By Grant Heffelfinger, Youth Leadership Coordinator
| Friday, 3/10/2017 - 11:17 AM
Yesterday, I discussed how young people can learn about and voice their concerns and support for current events that impact their lives or which they otherwise care about.
As I prepare to get youth involved in legislative meetings at Wisconsin’s State Capitol next week, I think to myself, “how do current events affect and matter to young people with disabilities?” One of the current events that come to mind is the proposed repeal of the Affordable Care Act (ACA). Here are a few questions one might have and how I would respond to those questions.
What do we know? There are U.S. Representatives, Senators and other government leaders that are trying to repeal, and/or dismantle, the ACA. We also know that the ACA provides healthcare to individuals who have low incomes, disabilities or other chronic health conditions, or who are older adults, who may need an uncapped health care plan. We also know that recently the government leaders trying to reverse the ACA have come out with their own replacement to the ACA. Disability groups and organizations have concerns with the proposed replacement, including the services being cut for people with disabilities and older adults. A colleague at IndependenceFirst shared a great resource by a disability group called the Consortium for Citizens with Disabilities that outlines some of the concerns being expressed with regards to the ACA replacement, the American Health Care Act.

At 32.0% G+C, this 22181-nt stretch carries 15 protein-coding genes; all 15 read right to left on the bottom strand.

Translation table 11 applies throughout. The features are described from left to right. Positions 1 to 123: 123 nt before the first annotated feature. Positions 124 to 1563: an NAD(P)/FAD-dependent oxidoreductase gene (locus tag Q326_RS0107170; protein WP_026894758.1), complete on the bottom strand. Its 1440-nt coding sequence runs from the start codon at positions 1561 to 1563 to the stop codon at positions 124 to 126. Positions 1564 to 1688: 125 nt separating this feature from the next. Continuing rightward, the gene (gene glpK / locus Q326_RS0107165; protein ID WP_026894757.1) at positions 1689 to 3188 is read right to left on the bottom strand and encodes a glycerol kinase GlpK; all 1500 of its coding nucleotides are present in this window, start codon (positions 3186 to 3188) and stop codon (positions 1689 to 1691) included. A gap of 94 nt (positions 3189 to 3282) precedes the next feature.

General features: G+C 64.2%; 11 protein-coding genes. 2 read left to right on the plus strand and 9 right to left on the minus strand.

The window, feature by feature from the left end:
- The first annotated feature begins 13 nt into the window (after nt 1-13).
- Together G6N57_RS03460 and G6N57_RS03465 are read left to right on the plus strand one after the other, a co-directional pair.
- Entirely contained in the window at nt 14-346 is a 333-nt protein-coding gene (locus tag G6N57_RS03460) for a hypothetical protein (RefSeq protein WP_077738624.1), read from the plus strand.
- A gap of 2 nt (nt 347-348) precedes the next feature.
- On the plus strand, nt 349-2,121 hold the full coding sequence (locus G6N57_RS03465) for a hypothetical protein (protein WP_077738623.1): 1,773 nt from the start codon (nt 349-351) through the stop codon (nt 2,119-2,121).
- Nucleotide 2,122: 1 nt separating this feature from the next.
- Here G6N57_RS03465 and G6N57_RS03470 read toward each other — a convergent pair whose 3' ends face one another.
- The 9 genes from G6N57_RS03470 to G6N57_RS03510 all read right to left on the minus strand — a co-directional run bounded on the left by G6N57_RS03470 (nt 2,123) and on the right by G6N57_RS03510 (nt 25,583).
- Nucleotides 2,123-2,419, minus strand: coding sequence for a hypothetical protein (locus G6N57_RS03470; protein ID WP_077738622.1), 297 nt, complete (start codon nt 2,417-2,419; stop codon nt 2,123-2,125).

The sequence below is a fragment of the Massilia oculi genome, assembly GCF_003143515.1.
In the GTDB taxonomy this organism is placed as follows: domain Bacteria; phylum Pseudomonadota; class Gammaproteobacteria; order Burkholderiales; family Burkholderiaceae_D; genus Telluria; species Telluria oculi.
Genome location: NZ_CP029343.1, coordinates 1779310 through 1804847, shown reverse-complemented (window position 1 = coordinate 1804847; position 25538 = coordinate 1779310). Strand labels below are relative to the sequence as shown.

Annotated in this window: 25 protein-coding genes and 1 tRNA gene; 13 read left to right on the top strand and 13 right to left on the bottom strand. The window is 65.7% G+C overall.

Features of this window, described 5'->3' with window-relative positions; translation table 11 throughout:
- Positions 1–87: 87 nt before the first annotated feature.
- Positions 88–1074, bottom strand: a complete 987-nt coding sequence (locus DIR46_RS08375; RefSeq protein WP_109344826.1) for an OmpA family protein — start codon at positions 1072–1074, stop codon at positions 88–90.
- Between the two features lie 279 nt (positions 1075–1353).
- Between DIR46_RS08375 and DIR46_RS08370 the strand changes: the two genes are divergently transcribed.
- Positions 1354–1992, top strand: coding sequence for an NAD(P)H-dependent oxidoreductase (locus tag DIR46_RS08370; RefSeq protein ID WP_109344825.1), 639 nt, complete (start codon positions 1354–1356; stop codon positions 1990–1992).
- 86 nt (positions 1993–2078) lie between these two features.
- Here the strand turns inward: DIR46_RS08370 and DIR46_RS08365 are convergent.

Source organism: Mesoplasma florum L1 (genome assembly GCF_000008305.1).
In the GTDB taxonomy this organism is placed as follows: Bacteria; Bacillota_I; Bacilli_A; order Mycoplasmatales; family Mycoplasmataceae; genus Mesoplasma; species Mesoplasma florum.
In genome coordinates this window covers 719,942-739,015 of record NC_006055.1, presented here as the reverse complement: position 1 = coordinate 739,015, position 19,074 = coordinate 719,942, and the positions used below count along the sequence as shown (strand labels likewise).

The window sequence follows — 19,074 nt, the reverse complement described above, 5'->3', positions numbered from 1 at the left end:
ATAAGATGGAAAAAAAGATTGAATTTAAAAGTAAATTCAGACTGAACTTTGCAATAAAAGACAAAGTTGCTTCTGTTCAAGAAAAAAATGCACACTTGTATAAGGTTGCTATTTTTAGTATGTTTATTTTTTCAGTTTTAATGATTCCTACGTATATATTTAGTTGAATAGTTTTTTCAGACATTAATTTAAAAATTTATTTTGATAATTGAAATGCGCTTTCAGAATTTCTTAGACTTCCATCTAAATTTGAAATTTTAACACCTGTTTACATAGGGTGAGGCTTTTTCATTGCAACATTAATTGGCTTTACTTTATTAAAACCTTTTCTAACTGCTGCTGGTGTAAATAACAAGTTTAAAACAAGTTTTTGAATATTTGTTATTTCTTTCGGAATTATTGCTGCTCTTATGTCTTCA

Why would a young person with a disability want to be active in this political conversation? Youth with disabilities are already participating in healthcare if they go to the doctor or receive any form of medical care, mental health support/services or personal care services (i.e. long-term care, home- and community-based services, etc.). These are all services that our government is talking about cutting. The ACA provides youth with the opportunity to stay on their parent’s health insurance plan until they are 26 years old. This allows young people to focus on other priorities, such as post-secondary education (ex. college) or accomplishing other goals after high school without the financial stress of health insurance.
How can youth with disabilities be involved if they are not old enough to vote? Yesterday my blog post spoke on this topic. View that blog to find out the details to being involved, regardless of what age a person may be. The important thing to remember is to focus and be specific to how it impacts you, as a person with a disability.
For more information on the ACA Repeal or on how to be a disability advocate, check out Peer Power or an IndependenceFirst Advocacy Team.
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